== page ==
4 learnings for the future: Always change a running system

In times of economical challenges, we are as organizations often forced to rethink our systems and structures. At Ladenzeile, we wanted to understand how we can best meet changes in the future – and by learning from the Prosci Change Management Method, we identified four major points to help us do so. Today, we would like to share our learnings with you. 

Written by: Stefanie, Senior Business Partner, and Saskia, Director of People, Culture & Organization.

“There is nothing permanent except change,” the Greek philosopher Heraclitus once stated. And today, it’s more true than ever. Our world is changing fast, for better and for worse, and as soon as it affects our individual lives it requires us to change, adapt to the new circumstances, and find a strategy to cope and make it an integral part of our life.

Companies, in general, have to constantly change to adapt to the market. Especially in these economically challenging times, they are forced to rethink their strategy, maybe shift focus, and adjust to the new requirements. At Ladenzeile, too, we went through many changes, and changing market requirements have meant that we have had to rethink and change things and we all know how it feels for us as employees sometimes.

The company announces a new strategy, structures in departments are changing, people take over new roles and we ask ourselves: “Do we have a plan? Does that make sense? What was wrong with the former approach? What does it mean to me?”. Those questions already reveal the main problem when it comes to change – a company can never change on its own, it’s always the people in it who are key to leading successful changes. That means, full focus on people!

We wanted to gain new understanding of how to improve the way we accompany and facilitate changes within our company in the future. As part of the Diversity & Inclusion Council organized by Axel Springer, we had the opportunity to take part in a training about the Prosci Change Management Method – which turned out useful to what we were looking for. Here’s the four main points, we took back with us:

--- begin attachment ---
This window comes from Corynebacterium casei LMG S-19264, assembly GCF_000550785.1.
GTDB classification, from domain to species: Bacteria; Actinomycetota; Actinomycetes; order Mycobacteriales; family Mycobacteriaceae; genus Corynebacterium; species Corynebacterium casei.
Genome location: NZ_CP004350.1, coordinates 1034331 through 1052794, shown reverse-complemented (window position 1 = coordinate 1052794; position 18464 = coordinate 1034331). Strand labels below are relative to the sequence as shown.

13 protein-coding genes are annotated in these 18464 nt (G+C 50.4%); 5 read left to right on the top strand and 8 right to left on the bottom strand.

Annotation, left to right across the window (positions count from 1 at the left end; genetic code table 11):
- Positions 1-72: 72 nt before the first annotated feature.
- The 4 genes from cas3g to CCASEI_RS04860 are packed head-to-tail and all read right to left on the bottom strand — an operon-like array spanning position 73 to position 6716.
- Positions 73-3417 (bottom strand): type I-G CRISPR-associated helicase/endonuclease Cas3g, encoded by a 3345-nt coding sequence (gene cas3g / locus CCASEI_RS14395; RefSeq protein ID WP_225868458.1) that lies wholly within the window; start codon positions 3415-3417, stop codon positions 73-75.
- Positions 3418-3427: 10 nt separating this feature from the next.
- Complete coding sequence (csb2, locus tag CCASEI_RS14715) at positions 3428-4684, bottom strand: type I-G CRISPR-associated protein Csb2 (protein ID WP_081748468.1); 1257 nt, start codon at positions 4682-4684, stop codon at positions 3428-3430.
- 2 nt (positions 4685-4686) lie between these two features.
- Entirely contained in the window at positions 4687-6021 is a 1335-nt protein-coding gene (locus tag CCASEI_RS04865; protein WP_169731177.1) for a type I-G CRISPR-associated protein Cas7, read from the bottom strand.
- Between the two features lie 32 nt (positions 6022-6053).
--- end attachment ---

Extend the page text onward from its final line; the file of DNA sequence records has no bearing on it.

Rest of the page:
1. Answer the why

The most important question we have to answer when we initiate change is simply “why?”. Answering this question prevents us from changing only because something is not working, but because we firmly believe that the specific change will lead us to a new and better state. Only when we have defined the why we’ll be able to explain it to others and get them onboard on the change.

2. Share the responsibility

People who actively support a change, also understand the “why”. When changing, manifold aspects have to be covered – it, therefore, helps to define roles and responsibilities as clearly as possible from the start. The Prosci Change Management Model suggests four roles: 

  • The sponsor: the initiator of the change and makes sure that the purpose of the change is understood
  • The people manager: takes care of the communication with people and makes sure that their concerns are heard and answered
  • The project manager: responsible of taking care of the technical side of the change, such as setting up a new organizational structure 
  • The change practitioner: supports all the above roles, making sure that the change process is running and implemented thoroughly.

3. Pick up people where they are